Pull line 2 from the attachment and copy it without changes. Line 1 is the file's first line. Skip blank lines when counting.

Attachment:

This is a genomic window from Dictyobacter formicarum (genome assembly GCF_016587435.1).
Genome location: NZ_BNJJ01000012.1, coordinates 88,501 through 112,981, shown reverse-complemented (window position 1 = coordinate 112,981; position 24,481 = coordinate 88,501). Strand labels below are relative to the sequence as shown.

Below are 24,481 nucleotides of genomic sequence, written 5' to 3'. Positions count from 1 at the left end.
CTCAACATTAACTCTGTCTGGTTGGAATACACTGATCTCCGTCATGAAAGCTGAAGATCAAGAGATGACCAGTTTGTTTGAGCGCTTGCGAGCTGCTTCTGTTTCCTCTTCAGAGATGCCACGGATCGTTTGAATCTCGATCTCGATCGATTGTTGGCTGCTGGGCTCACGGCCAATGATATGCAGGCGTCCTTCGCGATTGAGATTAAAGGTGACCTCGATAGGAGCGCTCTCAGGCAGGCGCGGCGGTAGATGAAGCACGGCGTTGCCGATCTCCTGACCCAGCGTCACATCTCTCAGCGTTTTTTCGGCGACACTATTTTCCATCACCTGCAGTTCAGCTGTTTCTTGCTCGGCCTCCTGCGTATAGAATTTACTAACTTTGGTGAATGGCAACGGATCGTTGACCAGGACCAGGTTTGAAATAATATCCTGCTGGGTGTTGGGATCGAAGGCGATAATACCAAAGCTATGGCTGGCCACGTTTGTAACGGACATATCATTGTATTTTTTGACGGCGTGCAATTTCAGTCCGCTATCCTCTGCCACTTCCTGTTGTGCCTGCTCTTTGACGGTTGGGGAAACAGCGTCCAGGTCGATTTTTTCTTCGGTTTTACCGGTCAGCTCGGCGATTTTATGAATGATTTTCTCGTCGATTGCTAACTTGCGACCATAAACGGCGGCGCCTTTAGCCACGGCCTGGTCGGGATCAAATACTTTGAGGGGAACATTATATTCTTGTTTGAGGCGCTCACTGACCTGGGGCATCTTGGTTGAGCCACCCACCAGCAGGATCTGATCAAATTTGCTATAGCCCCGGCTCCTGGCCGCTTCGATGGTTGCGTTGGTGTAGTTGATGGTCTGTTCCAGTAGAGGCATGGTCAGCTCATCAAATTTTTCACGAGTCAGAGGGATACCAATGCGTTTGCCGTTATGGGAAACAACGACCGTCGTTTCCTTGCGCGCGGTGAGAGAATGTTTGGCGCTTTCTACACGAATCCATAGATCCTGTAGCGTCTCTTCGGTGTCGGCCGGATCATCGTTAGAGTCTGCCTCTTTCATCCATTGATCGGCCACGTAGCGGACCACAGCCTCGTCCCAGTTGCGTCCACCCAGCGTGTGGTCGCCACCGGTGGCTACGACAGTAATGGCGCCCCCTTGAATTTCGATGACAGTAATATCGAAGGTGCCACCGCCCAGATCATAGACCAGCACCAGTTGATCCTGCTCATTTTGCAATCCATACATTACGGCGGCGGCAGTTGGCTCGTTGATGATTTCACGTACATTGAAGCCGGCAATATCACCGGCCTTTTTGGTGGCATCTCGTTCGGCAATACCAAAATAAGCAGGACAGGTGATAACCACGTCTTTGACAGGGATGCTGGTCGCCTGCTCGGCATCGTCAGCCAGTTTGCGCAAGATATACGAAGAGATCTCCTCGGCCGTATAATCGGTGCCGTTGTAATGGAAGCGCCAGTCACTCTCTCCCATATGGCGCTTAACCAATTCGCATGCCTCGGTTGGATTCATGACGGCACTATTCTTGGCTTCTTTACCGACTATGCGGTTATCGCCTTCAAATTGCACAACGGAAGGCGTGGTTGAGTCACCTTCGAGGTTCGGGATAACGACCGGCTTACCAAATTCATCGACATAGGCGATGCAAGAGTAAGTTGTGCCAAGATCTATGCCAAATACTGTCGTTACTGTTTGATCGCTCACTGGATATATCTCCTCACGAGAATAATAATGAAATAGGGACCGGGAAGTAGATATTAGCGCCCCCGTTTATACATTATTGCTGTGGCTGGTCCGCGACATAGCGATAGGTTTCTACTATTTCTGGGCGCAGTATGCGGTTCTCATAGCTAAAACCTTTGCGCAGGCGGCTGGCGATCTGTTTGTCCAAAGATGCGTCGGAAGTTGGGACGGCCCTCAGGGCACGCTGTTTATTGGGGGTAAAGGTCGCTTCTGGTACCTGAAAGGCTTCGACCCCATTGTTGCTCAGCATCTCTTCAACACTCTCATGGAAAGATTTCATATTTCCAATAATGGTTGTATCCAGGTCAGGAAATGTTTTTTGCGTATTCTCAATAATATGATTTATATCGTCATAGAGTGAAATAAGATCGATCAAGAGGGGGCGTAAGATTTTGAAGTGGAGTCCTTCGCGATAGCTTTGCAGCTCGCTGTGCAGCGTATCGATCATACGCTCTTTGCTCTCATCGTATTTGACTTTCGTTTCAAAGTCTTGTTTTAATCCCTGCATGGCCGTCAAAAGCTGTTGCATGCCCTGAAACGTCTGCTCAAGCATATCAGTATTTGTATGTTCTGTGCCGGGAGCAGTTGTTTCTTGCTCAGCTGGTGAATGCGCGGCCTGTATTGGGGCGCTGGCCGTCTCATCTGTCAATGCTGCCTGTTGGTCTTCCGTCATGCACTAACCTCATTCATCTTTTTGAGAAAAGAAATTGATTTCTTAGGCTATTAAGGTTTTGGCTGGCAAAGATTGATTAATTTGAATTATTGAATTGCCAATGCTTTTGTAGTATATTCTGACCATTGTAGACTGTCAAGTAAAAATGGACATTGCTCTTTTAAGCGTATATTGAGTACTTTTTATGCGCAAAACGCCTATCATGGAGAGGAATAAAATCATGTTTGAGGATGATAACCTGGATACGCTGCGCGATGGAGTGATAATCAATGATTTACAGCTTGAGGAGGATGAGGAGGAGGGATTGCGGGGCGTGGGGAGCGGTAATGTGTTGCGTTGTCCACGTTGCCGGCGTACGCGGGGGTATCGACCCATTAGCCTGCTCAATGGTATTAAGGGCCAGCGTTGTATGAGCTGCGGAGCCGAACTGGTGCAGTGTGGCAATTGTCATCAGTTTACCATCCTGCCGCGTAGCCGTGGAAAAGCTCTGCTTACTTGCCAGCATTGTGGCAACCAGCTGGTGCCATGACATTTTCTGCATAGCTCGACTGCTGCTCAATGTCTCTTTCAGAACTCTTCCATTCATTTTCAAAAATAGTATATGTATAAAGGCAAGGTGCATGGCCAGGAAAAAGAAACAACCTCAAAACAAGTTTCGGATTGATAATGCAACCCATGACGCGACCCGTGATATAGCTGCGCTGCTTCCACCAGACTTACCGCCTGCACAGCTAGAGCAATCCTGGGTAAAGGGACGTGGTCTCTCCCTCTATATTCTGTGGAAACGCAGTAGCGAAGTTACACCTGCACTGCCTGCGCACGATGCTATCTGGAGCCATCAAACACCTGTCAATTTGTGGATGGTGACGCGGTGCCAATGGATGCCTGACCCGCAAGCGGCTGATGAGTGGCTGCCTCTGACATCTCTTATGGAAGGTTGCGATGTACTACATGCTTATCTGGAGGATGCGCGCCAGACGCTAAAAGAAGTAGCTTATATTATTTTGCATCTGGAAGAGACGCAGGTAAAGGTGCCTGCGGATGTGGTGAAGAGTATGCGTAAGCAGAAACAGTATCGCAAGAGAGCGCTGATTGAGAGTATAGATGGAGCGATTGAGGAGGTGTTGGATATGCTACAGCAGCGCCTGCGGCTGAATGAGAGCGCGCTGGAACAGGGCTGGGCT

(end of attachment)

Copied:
Genome location: NZ_BNJJ01000012.1, coordinates 88,501 through 112,981, shown reverse-complemented (window position 1 = coordinate 112,981; position 24,481 = coordinate 88,501). Strand labels below are relative to the sequence as shown.